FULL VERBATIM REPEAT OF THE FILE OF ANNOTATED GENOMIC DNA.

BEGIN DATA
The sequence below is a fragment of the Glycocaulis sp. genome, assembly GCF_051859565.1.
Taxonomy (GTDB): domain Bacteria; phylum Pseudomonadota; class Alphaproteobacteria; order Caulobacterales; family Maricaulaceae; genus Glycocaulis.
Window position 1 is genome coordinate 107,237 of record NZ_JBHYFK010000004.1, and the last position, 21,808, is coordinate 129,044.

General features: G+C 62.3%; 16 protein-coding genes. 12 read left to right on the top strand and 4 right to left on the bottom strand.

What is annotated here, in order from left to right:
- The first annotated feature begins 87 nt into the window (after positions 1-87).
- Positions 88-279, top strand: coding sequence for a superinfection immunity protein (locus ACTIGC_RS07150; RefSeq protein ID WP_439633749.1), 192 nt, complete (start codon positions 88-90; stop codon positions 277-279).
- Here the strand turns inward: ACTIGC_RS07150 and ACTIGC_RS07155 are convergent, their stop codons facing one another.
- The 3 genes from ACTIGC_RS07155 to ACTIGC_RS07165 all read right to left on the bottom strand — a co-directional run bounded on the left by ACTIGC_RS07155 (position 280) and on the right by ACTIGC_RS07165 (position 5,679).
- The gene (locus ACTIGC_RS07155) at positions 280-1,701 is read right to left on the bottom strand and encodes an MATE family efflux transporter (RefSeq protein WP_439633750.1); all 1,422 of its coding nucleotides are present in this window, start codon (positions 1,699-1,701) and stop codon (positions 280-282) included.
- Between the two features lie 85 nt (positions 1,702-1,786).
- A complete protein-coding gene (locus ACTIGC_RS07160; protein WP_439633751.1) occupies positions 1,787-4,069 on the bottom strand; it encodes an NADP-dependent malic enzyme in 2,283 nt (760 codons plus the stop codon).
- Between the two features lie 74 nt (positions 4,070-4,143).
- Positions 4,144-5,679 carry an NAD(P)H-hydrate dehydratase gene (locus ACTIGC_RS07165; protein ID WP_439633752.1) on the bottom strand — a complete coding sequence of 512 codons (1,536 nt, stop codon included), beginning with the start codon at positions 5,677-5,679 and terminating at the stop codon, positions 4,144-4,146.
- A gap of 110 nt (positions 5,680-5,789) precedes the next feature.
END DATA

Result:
The sequence below is a fragment of the Glycocaulis sp. genome, assembly GCF_051859565.1.
Taxonomy (GTDB): domain Bacteria; phylum Pseudomonadota; class Alphaproteobacteria; order Caulobacterales; family Maricaulaceae; genus Glycocaulis.
Window position 1 is genome coordinate 107,237 of record NZ_JBHYFK010000004.1, and the last position, 21,808, is coordinate 129,044.

General features: G+C 62.3%; 16 protein-coding genes. 12 read left to right on the top strand and 4 right to left on the bottom strand.

What is annotated here, in order from left to right:
- The first annotated feature begins 87 nt into the window (after positions 1-87).
- Positions 88-279, top strand: coding sequence for a superinfection immunity protein (locus ACTIGC_RS07150; RefSeq protein ID WP_439633749.1), 192 nt, complete (start codon positions 88-90; stop codon positions 277-279).
- Here the strand turns inward: ACTIGC_RS07150 and ACTIGC_RS07155 are convergent, their stop codons facing one another.
- The 3 genes from ACTIGC_RS07155 to ACTIGC_RS07165 all read right to left on the bottom strand — a co-directional run bounded on the left by ACTIGC_RS07155 (position 280) and on the right by ACTIGC_RS07165 (position 5,679).
- The gene (locus ACTIGC_RS07155) at positions 280-1,701 is read right to left on the bottom strand and encodes an MATE family efflux transporter (RefSeq protein WP_439633750.1); all 1,422 of its coding nucleotides are present in this window, start codon (positions 1,699-1,701) and stop codon (positions 280-282) included.
- Between the two features lie 85 nt (positions 1,702-1,786).
- A complete protein-coding gene (locus ACTIGC_RS07160; protein WP_439633751.1) occupies positions 1,787-4,069 on the bottom strand; it encodes an NADP-dependent malic enzyme in 2,283 nt (760 codons plus the stop codon).
- Between the two features lie 74 nt (positions 4,070-4,143).
- Positions 4,144-5,679 carry an NAD(P)H-hydrate dehydratase gene (locus ACTIGC_RS07165; protein ID WP_439633752.1) on the bottom strand — a complete coding sequence of 512 codons (1,536 nt, stop codon included), beginning with the start codon at positions 5,677-5,679 and terminating at the stop codon, positions 4,144-4,146.
- A gap of 110 nt (positions 5,680-5,789) precedes the next feature.